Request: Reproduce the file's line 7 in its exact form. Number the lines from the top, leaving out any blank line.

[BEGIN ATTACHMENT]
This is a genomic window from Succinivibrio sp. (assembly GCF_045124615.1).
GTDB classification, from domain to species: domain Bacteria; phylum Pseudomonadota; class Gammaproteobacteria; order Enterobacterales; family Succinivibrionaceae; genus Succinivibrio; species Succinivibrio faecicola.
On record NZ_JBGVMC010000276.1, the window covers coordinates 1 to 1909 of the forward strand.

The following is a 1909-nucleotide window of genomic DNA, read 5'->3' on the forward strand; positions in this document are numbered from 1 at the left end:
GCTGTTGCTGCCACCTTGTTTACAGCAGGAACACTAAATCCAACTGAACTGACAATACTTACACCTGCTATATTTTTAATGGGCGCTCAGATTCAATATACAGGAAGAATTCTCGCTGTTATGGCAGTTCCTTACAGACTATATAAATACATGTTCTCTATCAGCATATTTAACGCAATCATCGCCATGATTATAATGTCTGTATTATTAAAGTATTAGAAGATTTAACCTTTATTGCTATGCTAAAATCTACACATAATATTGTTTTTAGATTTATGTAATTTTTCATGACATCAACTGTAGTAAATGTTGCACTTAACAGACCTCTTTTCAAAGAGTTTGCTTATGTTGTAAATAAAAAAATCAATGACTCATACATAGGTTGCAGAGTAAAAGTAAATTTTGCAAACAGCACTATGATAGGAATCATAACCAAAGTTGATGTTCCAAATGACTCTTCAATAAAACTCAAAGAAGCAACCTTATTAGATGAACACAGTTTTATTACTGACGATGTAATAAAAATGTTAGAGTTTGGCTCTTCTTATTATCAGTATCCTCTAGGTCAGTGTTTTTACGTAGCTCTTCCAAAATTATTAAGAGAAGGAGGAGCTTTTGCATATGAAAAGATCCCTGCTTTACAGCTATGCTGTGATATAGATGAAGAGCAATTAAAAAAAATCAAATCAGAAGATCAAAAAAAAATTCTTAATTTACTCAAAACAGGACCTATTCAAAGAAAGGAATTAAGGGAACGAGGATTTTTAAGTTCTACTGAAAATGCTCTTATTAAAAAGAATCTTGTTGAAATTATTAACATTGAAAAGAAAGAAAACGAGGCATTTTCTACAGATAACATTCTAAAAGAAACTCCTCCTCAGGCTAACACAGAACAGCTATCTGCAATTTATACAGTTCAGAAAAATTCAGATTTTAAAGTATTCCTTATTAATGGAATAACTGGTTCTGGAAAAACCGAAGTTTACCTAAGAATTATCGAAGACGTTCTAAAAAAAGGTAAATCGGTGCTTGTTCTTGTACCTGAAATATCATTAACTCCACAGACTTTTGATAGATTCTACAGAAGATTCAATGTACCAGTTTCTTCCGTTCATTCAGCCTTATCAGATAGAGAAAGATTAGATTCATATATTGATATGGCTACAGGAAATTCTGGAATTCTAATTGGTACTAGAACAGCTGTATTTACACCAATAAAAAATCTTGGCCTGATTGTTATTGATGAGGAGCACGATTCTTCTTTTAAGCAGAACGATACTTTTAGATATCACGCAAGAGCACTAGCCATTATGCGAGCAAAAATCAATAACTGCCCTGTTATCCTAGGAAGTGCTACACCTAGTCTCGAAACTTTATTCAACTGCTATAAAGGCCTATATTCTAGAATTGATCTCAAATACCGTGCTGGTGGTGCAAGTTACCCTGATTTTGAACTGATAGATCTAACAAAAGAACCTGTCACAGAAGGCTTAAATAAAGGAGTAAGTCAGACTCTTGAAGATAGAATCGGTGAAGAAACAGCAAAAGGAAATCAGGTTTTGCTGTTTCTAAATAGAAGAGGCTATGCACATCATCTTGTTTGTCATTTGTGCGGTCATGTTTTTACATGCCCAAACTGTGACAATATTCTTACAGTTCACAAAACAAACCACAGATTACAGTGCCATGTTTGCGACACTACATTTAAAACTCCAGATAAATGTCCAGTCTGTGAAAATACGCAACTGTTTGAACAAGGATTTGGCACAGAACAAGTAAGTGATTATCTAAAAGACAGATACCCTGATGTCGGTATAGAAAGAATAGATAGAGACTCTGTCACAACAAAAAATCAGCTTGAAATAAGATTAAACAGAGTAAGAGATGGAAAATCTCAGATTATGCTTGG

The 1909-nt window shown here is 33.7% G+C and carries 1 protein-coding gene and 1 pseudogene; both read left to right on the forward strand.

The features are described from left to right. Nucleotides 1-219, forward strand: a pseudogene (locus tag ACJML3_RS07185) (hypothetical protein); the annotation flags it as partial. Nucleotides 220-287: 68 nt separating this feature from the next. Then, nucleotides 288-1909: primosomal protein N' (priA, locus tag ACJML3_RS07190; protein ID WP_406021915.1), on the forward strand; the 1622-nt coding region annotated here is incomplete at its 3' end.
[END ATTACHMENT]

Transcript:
The features are described from left to right. Nucleotides 1-219, forward strand: a pseudogene (locus tag ACJML3_RS07185) (hypothetical protein); the annotation flags it as partial. Nucleotides 220-287: 68 nt separating this feature from the next. Then, nucleotides 288-1909: primosomal protein N' (priA, locus tag ACJML3_RS07190; protein ID WP_406021915.1), on the forward strand; the 1622-nt coding region annotated here is incomplete at its 3' end.